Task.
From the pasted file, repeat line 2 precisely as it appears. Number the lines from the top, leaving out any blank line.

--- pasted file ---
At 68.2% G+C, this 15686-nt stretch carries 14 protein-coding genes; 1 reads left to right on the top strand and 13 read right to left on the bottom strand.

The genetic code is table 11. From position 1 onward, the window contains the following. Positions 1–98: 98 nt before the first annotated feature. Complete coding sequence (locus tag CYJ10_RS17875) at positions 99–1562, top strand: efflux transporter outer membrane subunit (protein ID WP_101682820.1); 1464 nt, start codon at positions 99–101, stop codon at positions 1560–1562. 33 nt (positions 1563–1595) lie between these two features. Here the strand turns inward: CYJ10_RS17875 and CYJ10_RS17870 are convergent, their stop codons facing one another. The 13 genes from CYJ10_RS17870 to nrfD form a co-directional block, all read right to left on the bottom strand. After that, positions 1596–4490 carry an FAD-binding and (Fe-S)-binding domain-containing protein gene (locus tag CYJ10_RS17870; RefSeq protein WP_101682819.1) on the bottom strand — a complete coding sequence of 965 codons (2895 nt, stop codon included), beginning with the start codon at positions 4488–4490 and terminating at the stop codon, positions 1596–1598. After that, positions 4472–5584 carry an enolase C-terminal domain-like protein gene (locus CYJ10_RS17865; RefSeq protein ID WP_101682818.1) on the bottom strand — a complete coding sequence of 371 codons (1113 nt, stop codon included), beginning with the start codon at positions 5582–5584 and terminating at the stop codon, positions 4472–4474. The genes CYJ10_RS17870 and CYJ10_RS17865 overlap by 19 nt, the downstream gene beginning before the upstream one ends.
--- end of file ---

The genetic code is table 11. From position 1 onward, the window contains the following. Positions 1–98: 98 nt before the first annotated feature. Complete coding sequence (locus tag CYJ10_RS17875) at positions 99–1562, top strand: efflux transporter outer membrane subunit (protein ID WP_101682820.1); 1464 nt, start codon at positions 99–101, stop codon at positions 1560–1562. 33 nt (positions 1563–1595) lie between these two features. Here the strand turns inward: CYJ10_RS17875 and CYJ10_RS17870 are convergent, their stop codons facing one another. The 13 genes from CYJ10_RS17870 to nrfD form a co-directional block, all read right to left on the bottom strand. After that, positions 1596–4490 carry an FAD-binding and (Fe-S)-binding domain-containing protein gene (locus tag CYJ10_RS17870; RefSeq protein WP_101682819.1) on the bottom strand — a complete coding sequence of 965 codons (2895 nt, stop codon included), beginning with the start codon at positions 4488–4490 and terminating at the stop codon, positions 1596–1598. After that, positions 4472–5584 carry an enolase C-terminal domain-like protein gene (locus CYJ10_RS17865; RefSeq protein ID WP_101682818.1) on the bottom strand — a complete coding sequence of 371 codons (1113 nt, stop codon included), beginning with the start codon at positions 5582–5584 and terminating at the stop codon, positions 4472–4474. The genes CYJ10_RS17870 and CYJ10_RS17865 overlap by 19 nt, the downstream gene beginning before the upstream one ends.